You could watch the final play of the Tampa Bay Rays’ 8-7 win over the Los Angeles Dodgers in Game 4 of the World Series dozens of times and probably still struggle to comprehend exactly what occurred. You wouldn’t be alone.
“I don’t know if anything like that has ever happened,” Rays’ center fielder Kevin Kiermaier said after scoring the game-tying run on Brett Phillips’s pinch hit single.
Added second baseman Brandon Lowe: “I’m about to live 15 years shorter. My God, I think I lost 10 years on that last play.”
Rays Manager Kevin Cash described the team’s clubhouse after the win, which evened the series at two games apiece, as “about 40 people that were beside themselves with excitement and all wondering what in the heck just happened.”
Saturday’s game gave this World Series its first white-knuckled, seesawing contest, and that was true even before it ended with the most improbable of comebacks in the most chaotic of fashions.
With Tampa Bay trailing by 7-6 with two outs in the bottom of the ninth inning, Phillips came to bat against Dodgers closer Kenley Jansen. Phillips is a light-hitting outfielder, used mainly as a pinch-runner or defensive replacement. His last hit and run batted in came during the regular season on Sept. 25. He is a career .202 hitter.
But Phillips laced Jansen’s 1-2 cutter into center field for a single that was probably enough on its own to score Kiermaier, who had gotten on base with a single and moved to second when Randy Arozarena drew a hard-fought walk. But as he charged Phillips’s hit, Dodgers center fielder Chris Taylor misplayed the ground ball. Arozarena followed Kiermaier, tearing around the bases.
“From the moment of the hit, I needed to score,” Arozarena said.
And the speedy Arozarena might have been able to with ease had he not slipped and fallen after rounding third base. But then the Rays caught another stroke of luck: Dodgers catcher Will Smith whiffed at catching the relay throw from Max Muncy, allowing Arozarena to hop up, dash home and give the Rays an improbable come-from-behind victory.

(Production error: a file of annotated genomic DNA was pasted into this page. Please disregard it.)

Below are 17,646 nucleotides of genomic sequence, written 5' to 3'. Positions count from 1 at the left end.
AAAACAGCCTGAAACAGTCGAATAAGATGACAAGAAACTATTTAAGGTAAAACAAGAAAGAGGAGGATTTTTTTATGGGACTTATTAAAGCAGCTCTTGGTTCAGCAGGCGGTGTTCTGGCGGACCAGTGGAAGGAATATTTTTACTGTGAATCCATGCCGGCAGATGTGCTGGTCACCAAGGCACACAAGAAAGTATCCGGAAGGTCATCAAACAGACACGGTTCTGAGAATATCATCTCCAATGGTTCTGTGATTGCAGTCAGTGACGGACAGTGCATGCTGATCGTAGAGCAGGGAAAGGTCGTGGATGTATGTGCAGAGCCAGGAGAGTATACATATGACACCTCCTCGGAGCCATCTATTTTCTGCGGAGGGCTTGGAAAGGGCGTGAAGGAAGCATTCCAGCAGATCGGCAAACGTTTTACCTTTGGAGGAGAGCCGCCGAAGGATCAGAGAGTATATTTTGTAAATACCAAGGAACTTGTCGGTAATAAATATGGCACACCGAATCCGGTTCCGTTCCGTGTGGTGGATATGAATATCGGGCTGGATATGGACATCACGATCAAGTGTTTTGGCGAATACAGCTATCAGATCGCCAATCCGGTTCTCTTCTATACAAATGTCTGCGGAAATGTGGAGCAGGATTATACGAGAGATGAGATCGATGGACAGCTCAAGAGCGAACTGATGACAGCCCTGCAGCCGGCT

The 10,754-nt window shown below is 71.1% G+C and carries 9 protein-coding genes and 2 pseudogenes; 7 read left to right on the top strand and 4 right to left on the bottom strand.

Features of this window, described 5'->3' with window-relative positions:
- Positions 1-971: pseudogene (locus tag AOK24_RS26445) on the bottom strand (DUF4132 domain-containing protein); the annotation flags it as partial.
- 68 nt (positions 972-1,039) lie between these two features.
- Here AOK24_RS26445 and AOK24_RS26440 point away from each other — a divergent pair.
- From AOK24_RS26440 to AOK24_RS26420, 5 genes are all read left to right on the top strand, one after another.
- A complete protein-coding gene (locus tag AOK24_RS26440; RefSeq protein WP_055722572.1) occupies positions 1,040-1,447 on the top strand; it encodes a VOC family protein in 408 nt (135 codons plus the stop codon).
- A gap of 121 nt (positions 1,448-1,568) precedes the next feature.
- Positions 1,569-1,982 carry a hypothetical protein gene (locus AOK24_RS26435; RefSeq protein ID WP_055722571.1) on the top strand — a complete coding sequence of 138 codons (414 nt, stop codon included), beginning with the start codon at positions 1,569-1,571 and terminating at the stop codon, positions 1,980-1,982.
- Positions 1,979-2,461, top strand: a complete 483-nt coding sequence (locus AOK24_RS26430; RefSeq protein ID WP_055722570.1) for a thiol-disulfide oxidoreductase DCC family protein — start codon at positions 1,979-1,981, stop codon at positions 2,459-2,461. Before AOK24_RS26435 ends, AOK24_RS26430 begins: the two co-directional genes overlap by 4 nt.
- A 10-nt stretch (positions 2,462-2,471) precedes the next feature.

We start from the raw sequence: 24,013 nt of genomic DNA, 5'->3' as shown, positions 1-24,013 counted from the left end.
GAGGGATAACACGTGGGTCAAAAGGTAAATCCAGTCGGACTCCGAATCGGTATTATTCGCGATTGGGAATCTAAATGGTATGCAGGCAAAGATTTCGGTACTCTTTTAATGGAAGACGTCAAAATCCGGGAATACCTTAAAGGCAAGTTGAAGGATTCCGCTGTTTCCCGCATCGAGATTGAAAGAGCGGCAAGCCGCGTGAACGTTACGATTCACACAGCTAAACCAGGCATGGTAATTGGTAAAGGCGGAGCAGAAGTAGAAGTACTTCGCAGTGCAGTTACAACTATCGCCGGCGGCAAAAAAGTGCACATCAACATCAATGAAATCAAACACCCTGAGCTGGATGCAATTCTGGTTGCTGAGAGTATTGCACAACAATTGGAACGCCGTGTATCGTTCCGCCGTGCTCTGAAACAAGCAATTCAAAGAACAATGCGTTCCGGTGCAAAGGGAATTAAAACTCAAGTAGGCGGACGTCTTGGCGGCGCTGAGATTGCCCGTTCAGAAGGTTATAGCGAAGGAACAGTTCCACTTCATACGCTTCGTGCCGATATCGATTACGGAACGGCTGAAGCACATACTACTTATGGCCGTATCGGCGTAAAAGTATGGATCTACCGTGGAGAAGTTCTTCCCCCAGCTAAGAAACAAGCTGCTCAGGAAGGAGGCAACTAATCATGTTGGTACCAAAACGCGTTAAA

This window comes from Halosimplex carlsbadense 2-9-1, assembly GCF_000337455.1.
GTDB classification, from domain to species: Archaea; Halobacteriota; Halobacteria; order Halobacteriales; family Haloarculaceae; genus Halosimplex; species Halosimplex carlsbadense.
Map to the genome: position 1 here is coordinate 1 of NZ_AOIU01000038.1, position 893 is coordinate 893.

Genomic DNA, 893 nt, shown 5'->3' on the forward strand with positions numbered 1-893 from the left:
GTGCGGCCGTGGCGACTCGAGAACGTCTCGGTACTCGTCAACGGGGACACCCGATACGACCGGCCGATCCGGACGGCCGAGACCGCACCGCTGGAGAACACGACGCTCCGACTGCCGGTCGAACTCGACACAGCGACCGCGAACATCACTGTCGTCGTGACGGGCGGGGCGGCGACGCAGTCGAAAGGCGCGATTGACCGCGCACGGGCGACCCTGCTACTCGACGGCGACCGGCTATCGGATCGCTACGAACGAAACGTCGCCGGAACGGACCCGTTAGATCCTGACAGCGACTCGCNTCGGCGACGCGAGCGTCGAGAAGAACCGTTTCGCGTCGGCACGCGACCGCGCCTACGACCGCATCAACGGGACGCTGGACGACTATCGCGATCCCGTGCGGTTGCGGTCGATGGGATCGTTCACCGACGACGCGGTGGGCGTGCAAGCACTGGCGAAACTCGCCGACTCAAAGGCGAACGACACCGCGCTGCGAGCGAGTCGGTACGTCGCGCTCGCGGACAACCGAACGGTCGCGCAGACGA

“When he stumbled, he got up really quick,” Rays third base coach Rodney Linares said. “A lot of credit to him, because he kept his eye on the ball. It was probably a magical moment because he ended up crawling to the plate and stomping on the plate. I kind of blacked out for a minute.”
Added Kiermaier: “The baseball gods were on our side. I was the happiest man on the planet to see Randy score just so the game could be over with. I couldn’t have took anymore from that point on.”
Watching from the dugout, Los Angeles Manager Dave Roberts yanked off his hat in disgust as the Rays celebrated a victory that the Dodgers had seemed poised to claim after multiple comebacks of their own. Phillips, on the other hand, used all of his energy to race around with his arms out like an airplane.
“I kind of had to get out of the doggy pile because I was literally this close to passing out,” he said. “It was just through pure excitement and pure joy.”
That capped a wild night of alternating punches between the teams. There were four lead changes in all, starting with Lowe’s three-run blast in the sixth inning that gave the Rays a 5-4 margin. It was, in fact, the first lead change of this World Series.
Then came three more heart-stopping moments. A half-inning after Lowe’s home run, pinch-hitter Joc Pederson lined a two-run single — which clipped off the top of the glove of a diving Lowe — that pushed the Dodgers ahead, 6-5. Another half inning later, Kiermaier erased Pederson’s work with a game-tying solo blast.
In the top of the eighth, Dodgers shortstop Corey Seager drove a single into shallow left field off Rays reliever Nick Anderson that scored Taylor and put the Dodgers ahead again.
All seven of the Dodgers’ runs in Game 4 came with two outs in the inning. No other team since 1994, when M.L.B. first expanded the playoffs to include a wild-card team from each league, has scored as many two-out runs (57) in a single postseason.
But the Rays had a two-out rally of their own still to come, one that turned the game into a wondrous classic and knotted up the World Series.
In the ninth inning, Jansen gave up a one-out single to Kiermaier and issued a two-out walk to Arozarena, who earlier in the game had set a major-league record with his ninth home run of a single postseason.
Up came Phillips, a Tampa-area native who grew up cheering for the Rays during their last World Series appearance in 2008 and dreaming that one day he might deliver in a big moment for them. They acquired him on Aug. 27 in a little-noticed trade with the Kansas City Royals.
With two strikes and two outs in the ninth inning of a World Series game, Phillips seemed like one of the players least likely to produce such a memorable ending with his bat. But he did, notching his first career postseason hit, and then chaos — and a Rays win — ensued.
“Baseball works in mysterious ways,” Kiermaier said.
#Rays #Stun #Dodgers #Chaotic #WalkOff #Win #Game